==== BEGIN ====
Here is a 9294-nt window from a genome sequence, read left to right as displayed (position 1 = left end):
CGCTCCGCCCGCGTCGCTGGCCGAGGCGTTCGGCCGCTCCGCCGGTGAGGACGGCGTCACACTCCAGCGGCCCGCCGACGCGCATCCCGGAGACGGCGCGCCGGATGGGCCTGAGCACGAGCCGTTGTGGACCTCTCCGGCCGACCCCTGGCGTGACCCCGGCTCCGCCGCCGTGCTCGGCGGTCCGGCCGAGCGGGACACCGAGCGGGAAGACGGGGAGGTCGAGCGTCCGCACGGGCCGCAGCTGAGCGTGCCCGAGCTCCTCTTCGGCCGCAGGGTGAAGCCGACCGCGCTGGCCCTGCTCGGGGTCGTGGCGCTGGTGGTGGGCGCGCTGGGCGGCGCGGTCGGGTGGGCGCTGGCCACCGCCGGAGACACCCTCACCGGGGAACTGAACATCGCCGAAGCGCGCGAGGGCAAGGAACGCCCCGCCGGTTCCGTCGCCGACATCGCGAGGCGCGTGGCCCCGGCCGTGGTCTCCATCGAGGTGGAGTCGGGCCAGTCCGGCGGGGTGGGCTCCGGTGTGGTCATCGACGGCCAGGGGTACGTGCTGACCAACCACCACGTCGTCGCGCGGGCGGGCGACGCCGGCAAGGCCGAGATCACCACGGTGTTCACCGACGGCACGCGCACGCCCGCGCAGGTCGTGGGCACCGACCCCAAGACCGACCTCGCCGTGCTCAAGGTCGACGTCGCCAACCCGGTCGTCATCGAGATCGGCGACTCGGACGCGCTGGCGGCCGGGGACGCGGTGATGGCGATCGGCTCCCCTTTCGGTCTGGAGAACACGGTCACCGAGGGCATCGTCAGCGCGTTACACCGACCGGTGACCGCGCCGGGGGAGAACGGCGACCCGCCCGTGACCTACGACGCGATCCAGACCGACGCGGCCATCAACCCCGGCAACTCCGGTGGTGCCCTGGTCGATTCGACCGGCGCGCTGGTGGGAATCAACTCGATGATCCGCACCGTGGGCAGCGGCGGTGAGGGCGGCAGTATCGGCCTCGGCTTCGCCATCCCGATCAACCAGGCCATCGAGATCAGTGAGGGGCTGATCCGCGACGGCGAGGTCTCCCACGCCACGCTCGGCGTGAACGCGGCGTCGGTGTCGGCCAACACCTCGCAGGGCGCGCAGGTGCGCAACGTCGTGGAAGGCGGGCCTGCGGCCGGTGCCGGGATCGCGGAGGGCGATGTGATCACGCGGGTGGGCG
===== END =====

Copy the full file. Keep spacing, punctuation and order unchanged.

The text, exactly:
Here is a 9294-nt window from a genome sequence, read left to right as displayed (position 1 = left end):
CGCTCCGCCCGCGTCGCTGGCCGAGGCGTTCGGCCGCTCCGCCGGTGAGGACGGCGTCACACTCCAGCGGCCCGCCGACGCGCATCCCGGAGACGGCGCGCCGGATGGGCCTGAGCACGAGCCGTTGTGGACCTCTCCGGCCGACCCCTGGCGTGACCCCGGCTCCGCCGCCGTGCTCGGCGGTCCGGCCGAGCGGGACACCGAGCGGGAAGACGGGGAGGTCGAGCGTCCGCACGGGCCGCAGCTGAGCGTGCCCGAGCTCCTCTTCGGCCGCAGGGTGAAGCCGACCGCGCTGGCCCTGCTCGGGGTCGTGGCGCTGGTGGTGGGCGCGCTGGGCGGCGCGGTCGGGTGGGCGCTGGCCACCGCCGGAGACACCCTCACCGGGGAACTGAACATCGCCGAAGCGCGCGAGGGCAAGGAACGCCCCGCCGGTTCCGTCGCCGACATCGCGAGGCGCGTGGCCCCGGCCGTGGTCTCCATCGAGGTGGAGTCGGGCCAGTCCGGCGGGGTGGGCTCCGGTGTGGTCATCGACGGCCAGGGGTACGTGCTGACCAACCACCACGTCGTCGCGCGGGCGGGCGACGCCGGCAAGGCCGAGATCACCACGGTGTTCACCGACGGCACGCGCACGCCCGCGCAGGTCGTGGGCACCGACCCCAAGACCGACCTCGCCGTGCTCAAGGTCGACGTCGCCAACCCGGTCGTCATCGAGATCGGCGACTCGGACGCGCTGGCGGCCGGGGACGCGGTGATGGCGATCGGCTCCCCTTTCGGTCTGGAGAACACGGTCACCGAGGGCATCGTCAGCGCGTTACACCGACCGGTGACCGCGCCGGGGGAGAACGGCGACCCGCCCGTGACCTACGACGCGATCCAGACCGACGCGGCCATCAACCCCGGCAACTCCGGTGGTGCCCTGGTCGATTCGACCGGCGCGCTGGTGGGAATCAACTCGATGATCCGCACCGTGGGCAGCGGCGGTGAGGGCGGCAGTATCGGCCTCGGCTTCGCCATCCCGATCAACCAGGCCATCGAGATCAGTGAGGGGCTGATCCGCGACGGCGAGGTCTCCCACGCCACGCTCGGCGTGAACGCGGCGTCGGTGTCGGCCAACACCTCGCAGGGCGCGCAGGTGCGCAACGTCGTGGAAGGCGGGCCTGCGGCCGGTGCCGGGATCGCGGAGGGCGATGTGATCACGCGGGTGGGCG